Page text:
James got my day started this morning with Alabama-themed music from The Grateful Dead, Lynyrd Skynyrd, and The Five Blind Boys of Alabama.
Like so many other southern States, Alabama was one of my summer of 1997 "drive-thru" states. I was able to visit it again for a bit of a longer stay in 2000 after James, Paloma and I spent a month in Brazil. We had driven down to Miami to fly down to the Amazon, and when we returned took a 2-week drive back visiting friends along the way. At the time, our friend Bill-O lived in Birmingham. Although she was not yet three years old, Paloma still remembers the visit because Bill had two cats "one with a tail, and one without a tail" (when we visited Bill in Virginia this past summer he still had both cats). While in Birmingham we visited the Sixteenth Street Baptist Church, site of the bombing which killed four girls in in 1963. Spike Lee's movie 4 Little Girls tells their story. Just across the street from the chuch we visited the Birmingham Civil Rights Institute.
Crazy in Alabama tells the story orphan Peter Joseph "Peejoe" Bullis during the summer of 1965. Peejoe and his brother, Wiley, go to live with their Uncle Dove, the "whites only" mortician, in Industry, Alabama. I wasn't quite sure if Industry was a real place, but did find this reference to it on the internet. I am not sure, though, how much of the civil rights struggle described in the novel actually happened. The novel aternates between chapters from tweleve-year old Peejoe's point of view, and that of his Aunt Lucille, who takes off to California in hopes of landing a spot on the Beverly Hillbillies after murdering her husband and abandoning her six children. Peejoe's chapters were told in the first person, while Lucille's were told from the third person point of view. They also were contrasted in tone. Lucille lives in a fantasy world in which, remarkably, everything seems to go her way, while Peejoe is caught in the middle of a civil rights battle for an integrated swimming pool, and watches as his Uncle loses virtually all of his business when word gets out that he embalmed a black person.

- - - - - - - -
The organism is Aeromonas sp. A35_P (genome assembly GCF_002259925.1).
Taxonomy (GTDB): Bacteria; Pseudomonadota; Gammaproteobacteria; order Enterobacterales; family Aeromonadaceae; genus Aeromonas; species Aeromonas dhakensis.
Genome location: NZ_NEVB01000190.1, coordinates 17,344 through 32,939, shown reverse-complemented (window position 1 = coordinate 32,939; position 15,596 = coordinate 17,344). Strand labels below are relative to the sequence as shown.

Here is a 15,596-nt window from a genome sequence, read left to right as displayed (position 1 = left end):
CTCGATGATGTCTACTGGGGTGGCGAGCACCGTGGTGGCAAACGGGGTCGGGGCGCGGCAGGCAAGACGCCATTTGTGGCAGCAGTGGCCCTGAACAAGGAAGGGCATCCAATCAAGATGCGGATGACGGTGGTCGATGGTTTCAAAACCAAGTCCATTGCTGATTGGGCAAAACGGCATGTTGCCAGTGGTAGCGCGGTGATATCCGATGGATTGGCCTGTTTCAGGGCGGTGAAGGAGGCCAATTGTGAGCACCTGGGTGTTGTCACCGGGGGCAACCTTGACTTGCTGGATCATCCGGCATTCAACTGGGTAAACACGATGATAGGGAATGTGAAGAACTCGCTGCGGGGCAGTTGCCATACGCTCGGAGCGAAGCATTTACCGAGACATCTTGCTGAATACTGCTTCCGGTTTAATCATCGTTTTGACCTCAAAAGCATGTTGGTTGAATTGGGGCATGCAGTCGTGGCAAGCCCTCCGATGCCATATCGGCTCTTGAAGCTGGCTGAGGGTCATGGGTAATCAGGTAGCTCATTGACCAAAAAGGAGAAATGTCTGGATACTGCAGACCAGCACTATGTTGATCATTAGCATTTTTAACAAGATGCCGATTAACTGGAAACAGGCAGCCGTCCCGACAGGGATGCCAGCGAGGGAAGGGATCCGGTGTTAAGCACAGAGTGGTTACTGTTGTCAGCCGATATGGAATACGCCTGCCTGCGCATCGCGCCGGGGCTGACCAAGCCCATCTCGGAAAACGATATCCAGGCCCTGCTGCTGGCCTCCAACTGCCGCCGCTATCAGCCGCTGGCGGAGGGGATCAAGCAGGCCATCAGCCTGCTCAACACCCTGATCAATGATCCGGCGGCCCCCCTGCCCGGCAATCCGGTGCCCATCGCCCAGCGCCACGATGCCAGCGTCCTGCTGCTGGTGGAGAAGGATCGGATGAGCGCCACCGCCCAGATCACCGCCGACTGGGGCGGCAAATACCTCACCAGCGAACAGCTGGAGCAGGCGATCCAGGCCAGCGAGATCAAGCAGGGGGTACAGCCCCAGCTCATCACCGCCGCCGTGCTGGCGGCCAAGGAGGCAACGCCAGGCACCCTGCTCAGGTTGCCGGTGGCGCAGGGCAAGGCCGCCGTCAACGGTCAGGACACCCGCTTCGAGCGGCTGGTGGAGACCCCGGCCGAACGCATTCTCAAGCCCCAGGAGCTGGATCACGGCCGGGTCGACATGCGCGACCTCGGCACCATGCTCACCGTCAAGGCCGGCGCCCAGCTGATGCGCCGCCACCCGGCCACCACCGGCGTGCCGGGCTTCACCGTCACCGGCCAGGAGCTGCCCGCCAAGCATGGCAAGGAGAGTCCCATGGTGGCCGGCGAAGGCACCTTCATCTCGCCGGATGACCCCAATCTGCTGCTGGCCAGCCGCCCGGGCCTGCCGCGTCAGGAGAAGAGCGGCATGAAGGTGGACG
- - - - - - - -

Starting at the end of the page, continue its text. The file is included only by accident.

One mention of a library in this book. Peejoe tells his Aunt Earlene "I'm going outside...Wiley brought me a book from the library."
I found out after I read the book that there is a movie based on it. I will add it to my Netflix list.
There were a few Alabama movies to choose from: Fried Green Tomatoes; Sweet Home Alabama; 4 Little Girls; Forrest Gump; The Miracle Worker; Norma Rae; The Long Walk Home, among others, but I revisited the classic film To Kill a Mockingbird. Gregory Peck stars as Attitcus Finch, an attorney who is appointed to defend Tom Robinson, a black man accused of raping a white girl. The story takes place in 1932 and is told through the eyes of Scout, Finch's six year old daughter. Even as we see Finch go well beyond his duty to defend Robinson, and to treat everyone with respect, racial dynamics are clear. Calpurnia, his black maid, stays in the kitchen while the family has supper, and only comes out when called upon to bring something to the table. The courtroom drama is wonderfully done, very suspenseful, even though I knew what would happen. Although I always think the book version of any story is better than the film, this movie comes pretty close to being as-good-as.
After Paloma, I think Scout may be the second best name for a girl I've ever heard.
I made a baked macaroni and cheese recipe that I prepared for the first time a few years ago from Fannie Flagg's Original Whistle Stop Cafe Cookbook: Featuring : Fried Green Tomatoes, Southern Barbecue, Banana Split Cake, and Many Other Great Recipes. The macaroni and cheese recipe has a lot of cheddar cheese, and a milk / egg mixture that gave the dish a nice texture. I also made this simple squash recipe which came from an Alabama food site. I selected it because I already had some yellow squash frozen from the summer, and because of its insistence on the use of a cast-iron skillet. Although it was not called for, I also baked the mac & cheese in a cast iron skillet. We have three of them (plus a cast iron griddle) you can never have too many.